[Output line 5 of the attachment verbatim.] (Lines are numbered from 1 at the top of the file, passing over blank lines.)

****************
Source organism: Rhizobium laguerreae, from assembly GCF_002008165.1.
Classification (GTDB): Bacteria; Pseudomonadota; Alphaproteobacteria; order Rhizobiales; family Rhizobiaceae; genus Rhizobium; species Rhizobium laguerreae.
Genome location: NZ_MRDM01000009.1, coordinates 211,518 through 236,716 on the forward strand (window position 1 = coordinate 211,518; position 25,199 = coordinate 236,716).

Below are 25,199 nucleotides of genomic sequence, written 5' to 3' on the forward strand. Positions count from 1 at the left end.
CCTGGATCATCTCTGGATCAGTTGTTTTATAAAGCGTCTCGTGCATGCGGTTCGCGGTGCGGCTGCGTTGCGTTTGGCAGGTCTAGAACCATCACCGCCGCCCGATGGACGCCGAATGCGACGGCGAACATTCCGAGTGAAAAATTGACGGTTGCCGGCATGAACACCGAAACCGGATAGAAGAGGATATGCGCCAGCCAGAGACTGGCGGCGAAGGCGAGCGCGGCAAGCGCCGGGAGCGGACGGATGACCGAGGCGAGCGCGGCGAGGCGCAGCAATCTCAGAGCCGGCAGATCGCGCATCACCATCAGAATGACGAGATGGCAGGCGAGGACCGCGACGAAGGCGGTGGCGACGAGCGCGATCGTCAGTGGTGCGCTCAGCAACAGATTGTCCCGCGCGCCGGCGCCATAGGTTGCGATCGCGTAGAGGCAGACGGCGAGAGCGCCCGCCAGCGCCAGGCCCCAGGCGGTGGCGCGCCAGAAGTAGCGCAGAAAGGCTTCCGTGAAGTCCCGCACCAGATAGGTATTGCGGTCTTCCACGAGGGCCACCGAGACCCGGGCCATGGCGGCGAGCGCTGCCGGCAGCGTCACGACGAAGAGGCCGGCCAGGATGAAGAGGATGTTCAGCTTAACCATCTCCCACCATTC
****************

CCTGGATCATCTCTGGATCAGTTGTTTTATAAAGCGTCTCGTGCATGCGGTTCGCGGTGCGGCTGCGTTGCGTTTGGCAGGTCTAGAACCATCACCGCCGCCCGATGGACGCCGAATGCGACGGCGAACATTCCGAGTGAAAAATTGACGGTTGCCGGCATGAACACCGAAACCGGATAGAAGAGGATATGCGCCAGCCAGAGACTGGCGGCGAAGGCGAGCGCGGCAAGCGCCGGGAGCGGACGGATGACCGAGGCGAGCGCGGCGAGGCGCAGCAATCTCAGAGCCGGCAGATCGCGCATCACCATCAGAATGACGAGATGGCAGGCGAGGACCGCGACGAAGGCGGTGGCGACGAGCGCGATCGTCAGTGGTGCGCTCAGCAACAGATTGTCCCGCGCGCCGGCGCCATAGGTTGCGATCGCGTAGAGGCAGACGGCGAGAGCGCCCGCCAGCGCCAGGCCCCAGGCGGTGGCGCGCCAGAAGTAGCGCAGAAAGGCTTCCGTGAAGTCCCGCACCAGATAGGTATTGCGGTCTTCCACGAGGGCCACCGAGACCCGGGCCATGGCGGCGAGCGCTGCCGGCAGCGTCACGACGAAGAGGCCGGCCAGGATGAAGAGGATGTTCAGCTTAACCATCTCCCACCATTC